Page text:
Now, I’ve never played Persona 4, but I did watch the entire Endurance Run over at Giant Bomb, and my favorite parts generally involved Charlie going to school and actually participating in classes, quizzes, and socializing. There was also a good chunk of my life devoted to daily wizard lessons in Magician’s Quest: Mysterious Times. I don’t know. Maybe I just miss being in school, having that structure and chance to prove yourself, but I was hoping for a similar experience here in Suikoden II. Instead, it’s all fade-to-black summaries and talk of delicious cafeteria food instead of actually experiencing it. Let me explain.

Before you even truly enter Greenhill, Fitcher, who went ahead to scout the situation, recommends everyone come up with fake names to use while playing phony high school graduates. For Hodor, I went with Bubba. Nanami liked the name Beth, and Flik got Blue Thunder. No one else in the party was special enough to warrant a name change. Naturally, this is a callback to Suikoden when everyone picked new names while escaping Gregminster and crossing a guarded border, but a part of me actually hoped I would get to roleplay Bubba while I roleplayed Hodor in this Japanese roleplaying game. Considering that only a single scene later Nanami drops Flik’s real name out in the open for all to hear and the other fake names aren’t even brought up…well, no. It was just window dressing.

Once you’re inside New Leaf Academy, you’ll meet Emilia, who will review your group’s paperwork and show you around some of the classrooms. This equates to quickly walking around the school area and some light talk before a man named Shin interrupts everything. You are then free to explore on your own before returning to the dorms for the evening. There are a few items to find, namely Old Book Vol. 5 and Recipe #20, but little interaction. In fact, most of the classrooms are empty of professors, with kids simply sitting listlessly at desks. It’s easy to imagine them brimming with activity. It’s so easy.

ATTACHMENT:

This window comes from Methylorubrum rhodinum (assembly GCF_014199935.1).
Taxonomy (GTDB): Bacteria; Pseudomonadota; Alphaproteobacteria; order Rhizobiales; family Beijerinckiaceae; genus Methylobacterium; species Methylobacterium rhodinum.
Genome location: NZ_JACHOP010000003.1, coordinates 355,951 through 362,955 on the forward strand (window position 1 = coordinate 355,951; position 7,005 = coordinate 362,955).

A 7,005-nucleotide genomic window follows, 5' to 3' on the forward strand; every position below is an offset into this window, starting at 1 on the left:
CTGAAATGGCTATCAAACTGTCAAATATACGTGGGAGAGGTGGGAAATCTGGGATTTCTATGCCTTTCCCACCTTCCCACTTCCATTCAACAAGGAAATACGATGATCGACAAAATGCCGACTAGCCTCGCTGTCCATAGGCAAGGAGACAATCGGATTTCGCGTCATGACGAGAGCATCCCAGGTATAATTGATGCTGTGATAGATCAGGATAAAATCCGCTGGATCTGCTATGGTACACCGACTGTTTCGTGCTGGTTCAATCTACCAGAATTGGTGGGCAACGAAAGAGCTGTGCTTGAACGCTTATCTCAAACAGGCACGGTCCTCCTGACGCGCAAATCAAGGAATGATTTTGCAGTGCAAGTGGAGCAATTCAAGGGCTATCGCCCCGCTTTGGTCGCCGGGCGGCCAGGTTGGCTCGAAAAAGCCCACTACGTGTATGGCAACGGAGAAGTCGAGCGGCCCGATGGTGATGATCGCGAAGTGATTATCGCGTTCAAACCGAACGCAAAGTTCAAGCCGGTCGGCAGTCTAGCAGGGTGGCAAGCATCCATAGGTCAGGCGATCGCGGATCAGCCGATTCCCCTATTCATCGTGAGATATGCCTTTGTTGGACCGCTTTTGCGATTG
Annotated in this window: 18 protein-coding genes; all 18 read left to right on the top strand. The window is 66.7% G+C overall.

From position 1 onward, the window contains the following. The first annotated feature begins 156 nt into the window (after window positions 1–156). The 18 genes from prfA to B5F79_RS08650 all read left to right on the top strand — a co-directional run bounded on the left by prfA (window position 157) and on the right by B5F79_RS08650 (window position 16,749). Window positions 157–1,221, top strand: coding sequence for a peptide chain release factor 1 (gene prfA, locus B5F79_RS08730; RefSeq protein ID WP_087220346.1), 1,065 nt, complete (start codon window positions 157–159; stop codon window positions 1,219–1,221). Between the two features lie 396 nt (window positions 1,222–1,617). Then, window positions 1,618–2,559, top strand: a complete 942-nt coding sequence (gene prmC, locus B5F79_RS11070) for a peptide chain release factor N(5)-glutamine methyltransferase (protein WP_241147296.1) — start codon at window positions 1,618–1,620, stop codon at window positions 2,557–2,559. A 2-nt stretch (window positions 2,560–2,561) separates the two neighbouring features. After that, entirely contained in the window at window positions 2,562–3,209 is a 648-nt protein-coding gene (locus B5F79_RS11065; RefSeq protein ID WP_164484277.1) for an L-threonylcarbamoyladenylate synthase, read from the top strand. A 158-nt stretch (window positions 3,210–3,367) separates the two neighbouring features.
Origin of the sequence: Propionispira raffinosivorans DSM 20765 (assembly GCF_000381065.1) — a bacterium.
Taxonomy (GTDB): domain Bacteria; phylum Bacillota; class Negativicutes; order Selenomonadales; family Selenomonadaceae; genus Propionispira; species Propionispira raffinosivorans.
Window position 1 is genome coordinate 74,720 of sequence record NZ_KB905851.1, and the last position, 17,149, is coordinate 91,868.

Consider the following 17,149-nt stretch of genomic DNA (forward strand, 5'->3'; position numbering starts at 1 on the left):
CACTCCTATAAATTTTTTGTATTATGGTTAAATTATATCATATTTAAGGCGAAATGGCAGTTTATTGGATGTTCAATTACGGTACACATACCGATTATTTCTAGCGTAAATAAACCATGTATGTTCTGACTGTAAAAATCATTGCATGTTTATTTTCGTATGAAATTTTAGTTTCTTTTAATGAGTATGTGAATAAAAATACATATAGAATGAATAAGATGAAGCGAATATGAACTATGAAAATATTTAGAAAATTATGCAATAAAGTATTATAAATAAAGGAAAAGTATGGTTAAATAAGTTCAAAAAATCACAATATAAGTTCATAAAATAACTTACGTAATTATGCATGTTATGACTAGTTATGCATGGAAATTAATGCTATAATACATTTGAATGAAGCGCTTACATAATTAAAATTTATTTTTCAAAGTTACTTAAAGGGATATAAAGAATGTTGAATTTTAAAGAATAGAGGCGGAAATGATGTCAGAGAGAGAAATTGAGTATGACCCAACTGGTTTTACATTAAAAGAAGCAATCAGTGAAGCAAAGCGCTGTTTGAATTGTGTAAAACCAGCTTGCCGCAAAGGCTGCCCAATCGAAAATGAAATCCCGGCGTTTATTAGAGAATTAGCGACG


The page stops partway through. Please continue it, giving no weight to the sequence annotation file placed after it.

Much to my dismay, you never actually attend a class or do anything school-like while you are pretending to be college freshmen and learning about what ultimately happened to Teresa and the townsfolk. Instead, you’ll do some investigation stuff while Flik is avoiding a young girl’s smooches and then retire to the dorms for the evening so that you can kickstart another day of plot-vital happenings. There’s even a warning about misbehaving and getting expelled, but there is nothing you can do to affect any kind of system. You can’t even behave. All I was hoping for was maybe an interactive class or two, a chance to earn a special item or learn a new recipe by listening to what the teacher said and selecting an appropriate response.

In summary, I think the idea of pretending to be students at New Leaf Academy is a missed opportunity for Suikoden II, one that can’t be undone as I’ve now left the school behind, eager to get back to Dah Castle and see what story beat is next. At least I know there’s still cooking competitions to look forward to.


games I regret vigilante 8

Internet, I’m disappointed in you. I spent at least a half hour scouring your image archives for one, just one, decent PlayStation 1 screenshot of Vigilante 8. Alas, none exist. At least none that suit my Grinding Down style, which is a large, clear picture with good spacing for my silly words on top of it. I’m not asking for much, really. Everything I saw was covered in ugly HUD elements or extremely grainy and whatever–I just grabbed a shot from Vigilante 8 Arcade and went forward, but do know that this post is all about the 1998 car combat release, not its 2008 remake, which I’ve never even touched.